Load Investigation

This guide is for CentOS 7 using cPanel. The principles may apply to other set ups. 

curl -O
chmod +x

Things to look at:
Disk IO

- MYSQL queries
- PHP scripts

- PHP setting own memory limits

Disk IO:
Usually OOM issues, when server is using swap as RAM.

1. Searching for information:

- Basic info
echo -e "\nHostname: $(hostname)"; echo "vCPU Count: $(nproc)"; echo; w; echo; echo "Disk space:"; df -h; echo; echo "Memory consumption:"; echo; free -mht

- Uptime:
[root@mramirez ~]# uptime
 23:14:36 up 15 days,  7:26,  1 user,  load average: 0.02, 0.02, 0.05

[root@mramirez ~]# nproc

- Past loads, in this example load for day 22 of the month:
[root@mramirez ~]# sar -q -f /var/log/sa/sa22>output

- Current loads:
[root@mramirez ~]# sar -q>output

-Glance Visual representation of the load:
[root@mramirez ~]# yum install glances
[root@mramirez ~]# glances

- Swap memory used (under 40% is usually OK): Not much of a problem, because system caches a lot of things for better performance.
[root@mramirez ~]# sar -S| awk '{ print $1"    " $4 }'
First 3 lines and last 50
[root@mramirez ~]# sar -S -f /var/log/sa/sa22|( head -n 3 && tail -n 50)|awk '{ print $1"    " $4 }'>output

-Disk I/O usage. Device  saturation occurs when this value is close to 100%. We can determine a MYSQL issue here.
[root@mramirez ~]# sar -d| awk '{ print $1"    " $2"    "$10 }'
First 3 lines and last 50
[root@mramirez ~]# sar -d -f /var/log/sa/sa22|( head -n 3 && tail -n 50)|awk '{ print $1"    " $2"    "$10 }' > output 

- Memory limit x MaxRequestWorkers should not exceed server's memory.
[root@mramirez ~]# cat /etc/apache2/conf/httpd.conf|grep -ai "MaxRequestWorkers"
MaxRequestWorkers 100
[root@mramirez ~]# cat /opt/cpanel/ea-php74/root/etc/php.ini|grep -ia "memory_limit" (/opt/remi/php56/root/etc)
memory_limit = 16M
Max memory PHP can allocate: 100 x 16 = 1600M = 1.6G | server's memory should be higher than this value + some space for other processes. Memory limit should be set as low as possible for the sites to work. Once we have a good value for the global memory_limit we can go through and increase it for individual scripts, entire folders, or entire accounts as needed.

Mem/RAM usage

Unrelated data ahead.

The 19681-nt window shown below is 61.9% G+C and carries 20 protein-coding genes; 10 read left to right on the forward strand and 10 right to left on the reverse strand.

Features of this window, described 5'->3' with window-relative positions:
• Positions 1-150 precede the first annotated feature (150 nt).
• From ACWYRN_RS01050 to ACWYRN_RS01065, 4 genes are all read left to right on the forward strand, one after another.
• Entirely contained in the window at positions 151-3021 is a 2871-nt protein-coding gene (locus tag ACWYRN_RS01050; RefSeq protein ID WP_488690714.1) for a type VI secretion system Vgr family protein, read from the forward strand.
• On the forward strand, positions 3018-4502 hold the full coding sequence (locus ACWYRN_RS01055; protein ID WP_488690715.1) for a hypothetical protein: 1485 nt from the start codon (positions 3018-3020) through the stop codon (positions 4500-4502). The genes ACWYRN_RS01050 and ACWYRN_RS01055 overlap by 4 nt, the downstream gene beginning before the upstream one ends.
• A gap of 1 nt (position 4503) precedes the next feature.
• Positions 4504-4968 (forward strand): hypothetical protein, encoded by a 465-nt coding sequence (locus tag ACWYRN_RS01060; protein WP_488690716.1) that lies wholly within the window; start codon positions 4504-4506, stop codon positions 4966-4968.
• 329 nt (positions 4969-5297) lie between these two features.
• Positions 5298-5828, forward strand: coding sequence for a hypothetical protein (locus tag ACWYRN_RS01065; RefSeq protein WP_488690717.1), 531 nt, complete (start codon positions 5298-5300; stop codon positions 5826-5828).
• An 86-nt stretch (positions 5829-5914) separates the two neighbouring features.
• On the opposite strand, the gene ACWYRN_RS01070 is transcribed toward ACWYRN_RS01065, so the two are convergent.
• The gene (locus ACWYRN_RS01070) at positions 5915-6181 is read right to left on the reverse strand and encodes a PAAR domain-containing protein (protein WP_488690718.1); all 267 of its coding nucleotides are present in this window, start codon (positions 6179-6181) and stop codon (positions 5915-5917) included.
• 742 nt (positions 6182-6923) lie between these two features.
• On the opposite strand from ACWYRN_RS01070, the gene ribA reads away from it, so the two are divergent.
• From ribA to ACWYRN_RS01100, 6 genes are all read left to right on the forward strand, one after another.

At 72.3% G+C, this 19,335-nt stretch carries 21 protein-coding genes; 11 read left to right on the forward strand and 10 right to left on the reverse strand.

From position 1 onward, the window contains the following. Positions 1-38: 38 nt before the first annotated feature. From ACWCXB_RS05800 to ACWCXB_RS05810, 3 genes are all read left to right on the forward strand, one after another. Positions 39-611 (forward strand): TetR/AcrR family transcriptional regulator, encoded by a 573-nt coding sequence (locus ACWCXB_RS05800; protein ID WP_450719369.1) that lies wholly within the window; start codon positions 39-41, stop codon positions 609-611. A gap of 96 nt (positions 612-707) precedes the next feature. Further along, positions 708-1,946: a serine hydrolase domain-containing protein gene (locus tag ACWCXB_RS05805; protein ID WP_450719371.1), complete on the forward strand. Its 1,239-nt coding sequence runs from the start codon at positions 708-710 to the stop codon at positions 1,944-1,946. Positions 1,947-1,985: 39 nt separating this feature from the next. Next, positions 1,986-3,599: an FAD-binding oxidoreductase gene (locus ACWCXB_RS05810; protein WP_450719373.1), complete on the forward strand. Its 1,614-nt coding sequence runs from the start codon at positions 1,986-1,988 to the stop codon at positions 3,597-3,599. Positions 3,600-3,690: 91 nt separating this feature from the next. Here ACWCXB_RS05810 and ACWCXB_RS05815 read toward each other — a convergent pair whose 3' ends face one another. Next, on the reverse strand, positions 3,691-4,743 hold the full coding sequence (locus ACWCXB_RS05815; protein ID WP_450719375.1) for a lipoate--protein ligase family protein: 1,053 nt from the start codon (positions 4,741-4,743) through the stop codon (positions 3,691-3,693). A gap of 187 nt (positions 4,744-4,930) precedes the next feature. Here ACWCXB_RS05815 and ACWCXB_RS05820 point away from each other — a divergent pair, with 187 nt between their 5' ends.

[root@mramirez ~]# ps faux | grep -i ^mysql
Disk I/O wait. If you are not seeing high IO WAIT or swap usage, then DISK IO is more than likely not an issue.
[root@mramirez ~]# sar -s

-Total Index Sizes by Engine
Set innodb_buffer_pool_size based on the sum of 'ibd' and 'ibdata1', and set key_buffer_size based on the total listed for 'MYI'.

[root@mramirez ~]# mysql -Bse 'show variables like 
"datadir";'|awk '{print $2}'|xargs -I{} find {} -type f -printf "%s %f\n"|awk -F'[ ,.]' '{print $1, $NF}'|awk '{array[$2]+=$1} END {for (i in array) {printf("%-15s %s\n", sprintf("%.3f MB", array[i]/1048576), i)}}' | egrep '(MYI|ibd)'
0.143 MB        MYI
37.375 MB       ibd
76.000 MB       ibdata1
A good value for key_buffer_size would be 4MB and for 
innodb_buffer_pool_size 128MB. For better values: -MYISAM mysql -e "show global status like '%key_read%';" A sign of excellent key_buffer performance will be a ratio of 1:100 for key_reads:key_read_requests. If you find this ration lower than 1:100, this is an indicator that MySQL performance could be increased by raising the value of the key_buffer setting. RATIO: a:b - a/a:b/a (to get ratio relative to 100). -INNODB mysql -e "show global status like '%innodb_buffer_pool_read%';" An indicator or good innodb_buffer_pool performance is a ration of
RATIO: a:b - a/a:b/a (to get ratio relative to 100).

- Mysql memory limit:
cat /etc/my.cnf|grep -ai "max_allowed_packet"|cut -d "=" -f 2
- PHP memory limit
- Swap Size
- Activate piped log
grep Graceful /usr/local/apache/logs/error_log
In WHM > apache config

Use mr radar to see patterns in the load spikes.

ps faux


That’s all folks, see you  later!

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